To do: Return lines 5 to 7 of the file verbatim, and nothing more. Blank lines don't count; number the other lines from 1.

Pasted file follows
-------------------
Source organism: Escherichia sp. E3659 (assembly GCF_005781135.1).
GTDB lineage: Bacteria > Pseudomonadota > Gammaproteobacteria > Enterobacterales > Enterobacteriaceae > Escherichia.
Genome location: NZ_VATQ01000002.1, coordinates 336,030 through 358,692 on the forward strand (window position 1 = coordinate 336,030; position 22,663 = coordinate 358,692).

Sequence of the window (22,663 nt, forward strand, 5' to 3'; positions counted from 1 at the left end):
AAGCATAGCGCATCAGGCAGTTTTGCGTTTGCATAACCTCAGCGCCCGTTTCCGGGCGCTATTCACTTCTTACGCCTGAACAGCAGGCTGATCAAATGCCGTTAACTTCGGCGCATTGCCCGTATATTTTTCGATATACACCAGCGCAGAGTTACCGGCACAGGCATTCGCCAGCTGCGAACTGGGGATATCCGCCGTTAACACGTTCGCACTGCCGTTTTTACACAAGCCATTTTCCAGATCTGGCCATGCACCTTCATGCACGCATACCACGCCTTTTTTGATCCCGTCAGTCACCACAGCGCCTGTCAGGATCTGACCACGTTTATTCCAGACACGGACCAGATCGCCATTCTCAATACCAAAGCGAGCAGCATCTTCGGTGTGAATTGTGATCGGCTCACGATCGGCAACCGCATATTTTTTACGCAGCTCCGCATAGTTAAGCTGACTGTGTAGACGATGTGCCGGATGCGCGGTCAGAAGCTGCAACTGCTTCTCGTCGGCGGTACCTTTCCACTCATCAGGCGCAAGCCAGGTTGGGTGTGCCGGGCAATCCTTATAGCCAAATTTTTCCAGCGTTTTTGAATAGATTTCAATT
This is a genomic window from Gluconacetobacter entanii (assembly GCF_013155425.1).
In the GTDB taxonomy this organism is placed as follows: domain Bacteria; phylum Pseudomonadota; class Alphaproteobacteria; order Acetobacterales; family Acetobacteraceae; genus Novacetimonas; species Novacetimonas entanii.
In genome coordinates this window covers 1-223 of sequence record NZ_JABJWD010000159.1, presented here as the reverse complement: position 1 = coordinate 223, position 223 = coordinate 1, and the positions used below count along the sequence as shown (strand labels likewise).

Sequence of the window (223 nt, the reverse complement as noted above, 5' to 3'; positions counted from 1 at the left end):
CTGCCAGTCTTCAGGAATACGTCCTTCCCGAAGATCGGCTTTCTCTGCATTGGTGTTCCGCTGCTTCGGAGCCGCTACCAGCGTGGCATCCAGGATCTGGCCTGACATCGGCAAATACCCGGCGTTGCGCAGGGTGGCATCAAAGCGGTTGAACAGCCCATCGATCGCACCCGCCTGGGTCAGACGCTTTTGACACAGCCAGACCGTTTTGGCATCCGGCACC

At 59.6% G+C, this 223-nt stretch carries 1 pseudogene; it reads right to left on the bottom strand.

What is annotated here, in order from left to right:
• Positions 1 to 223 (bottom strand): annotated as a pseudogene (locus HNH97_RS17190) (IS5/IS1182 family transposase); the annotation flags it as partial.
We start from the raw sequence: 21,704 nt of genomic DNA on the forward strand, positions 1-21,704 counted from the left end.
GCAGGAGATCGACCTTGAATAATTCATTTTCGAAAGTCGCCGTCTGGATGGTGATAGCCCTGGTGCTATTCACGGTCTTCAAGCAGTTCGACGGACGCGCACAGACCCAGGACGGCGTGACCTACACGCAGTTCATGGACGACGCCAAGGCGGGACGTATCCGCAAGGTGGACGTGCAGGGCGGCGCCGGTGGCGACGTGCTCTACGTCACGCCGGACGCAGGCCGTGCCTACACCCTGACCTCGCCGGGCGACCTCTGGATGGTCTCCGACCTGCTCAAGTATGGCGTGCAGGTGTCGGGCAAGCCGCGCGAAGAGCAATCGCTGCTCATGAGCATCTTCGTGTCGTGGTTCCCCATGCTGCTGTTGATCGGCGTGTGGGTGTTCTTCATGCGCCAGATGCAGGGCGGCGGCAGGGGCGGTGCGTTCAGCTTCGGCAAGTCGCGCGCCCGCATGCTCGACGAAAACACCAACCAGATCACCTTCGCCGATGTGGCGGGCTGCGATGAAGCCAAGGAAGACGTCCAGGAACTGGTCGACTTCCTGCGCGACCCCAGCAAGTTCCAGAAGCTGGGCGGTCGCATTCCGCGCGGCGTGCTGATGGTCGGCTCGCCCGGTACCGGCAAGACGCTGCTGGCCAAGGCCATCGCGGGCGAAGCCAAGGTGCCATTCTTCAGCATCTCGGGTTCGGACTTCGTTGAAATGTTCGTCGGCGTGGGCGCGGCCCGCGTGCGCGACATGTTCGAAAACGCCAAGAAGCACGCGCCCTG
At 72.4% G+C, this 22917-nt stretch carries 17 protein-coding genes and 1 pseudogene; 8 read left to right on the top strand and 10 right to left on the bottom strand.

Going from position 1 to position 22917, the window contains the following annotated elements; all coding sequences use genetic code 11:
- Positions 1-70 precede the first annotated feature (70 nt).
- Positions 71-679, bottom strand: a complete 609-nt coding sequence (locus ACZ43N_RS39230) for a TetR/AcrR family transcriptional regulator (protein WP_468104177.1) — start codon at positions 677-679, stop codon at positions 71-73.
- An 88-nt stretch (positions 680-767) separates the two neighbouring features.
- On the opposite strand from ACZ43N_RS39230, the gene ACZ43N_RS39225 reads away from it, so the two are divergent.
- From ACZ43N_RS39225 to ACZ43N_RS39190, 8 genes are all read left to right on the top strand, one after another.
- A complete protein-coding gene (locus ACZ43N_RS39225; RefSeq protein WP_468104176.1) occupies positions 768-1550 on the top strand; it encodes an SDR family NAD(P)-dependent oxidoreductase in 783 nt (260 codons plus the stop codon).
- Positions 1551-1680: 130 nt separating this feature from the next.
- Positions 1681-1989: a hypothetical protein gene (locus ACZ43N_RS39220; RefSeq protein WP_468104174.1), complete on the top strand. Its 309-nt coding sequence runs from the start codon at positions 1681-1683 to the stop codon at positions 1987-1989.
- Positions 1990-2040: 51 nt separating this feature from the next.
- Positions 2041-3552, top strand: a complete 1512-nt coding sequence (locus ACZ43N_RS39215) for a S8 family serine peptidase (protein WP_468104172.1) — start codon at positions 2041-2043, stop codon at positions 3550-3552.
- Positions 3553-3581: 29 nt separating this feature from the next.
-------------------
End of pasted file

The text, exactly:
AAGCATAGCGCATCAGGCAGTTTTGCGTTTGCATAACCTCAGCGCCCGTTTCCGGGCGCTATTCACTTCTTACGCCTGAACAGCAGGCTGATCAAATGCCGTTAACTTCGGCGCATTGCCCGTATATTTTTCGATATACACCAGCGCAGAGTTACCGGCACAGGCATTCGCCAGCTGCGAACTGGGGATATCCGCCGTTAACACGTTCGCACTGCCGTTTTTACACAAGCCATTTTCCAGATCTGGCCATGCACCTTCATGCACGCATACCACGCCTTTTTTGATCCCGTCAGTCACCACAGCGCCTGTCAGGATCTGACCACGTTTATTCCAGACACGGACCAGATCGCCATTCTCAATACCAAAGCGAGCAGCATCTTCGGTGTGAATTGTGATCGGCTCACGATCGGCAACCGCATATTTTTTACGCAGCTCCGCATAGTTAAGCTGACTGTGTAGACGATGTGCCGGATGCGCGGTCAGAAGCTGCAACTGCTTCTCGTCGGCGGTACCTTTCCACTCATCAGGCGCAAGCCAGGTTGGGTGTGCCGGGCAATCCTTATAGCCAAATTTTTCCAGCGTTTTTGAATAGATTTCAATT
This is a genomic window from Gluconacetobacter entanii (assembly GCF_013155425.1).
In the GTDB taxonomy this organism is placed as follows: domain Bacteria; phylum Pseudomonadota; class Alphaproteobacteria; order Acetobacterales; family Acetobacteraceae; genus Novacetimonas; species Novacetimonas entanii.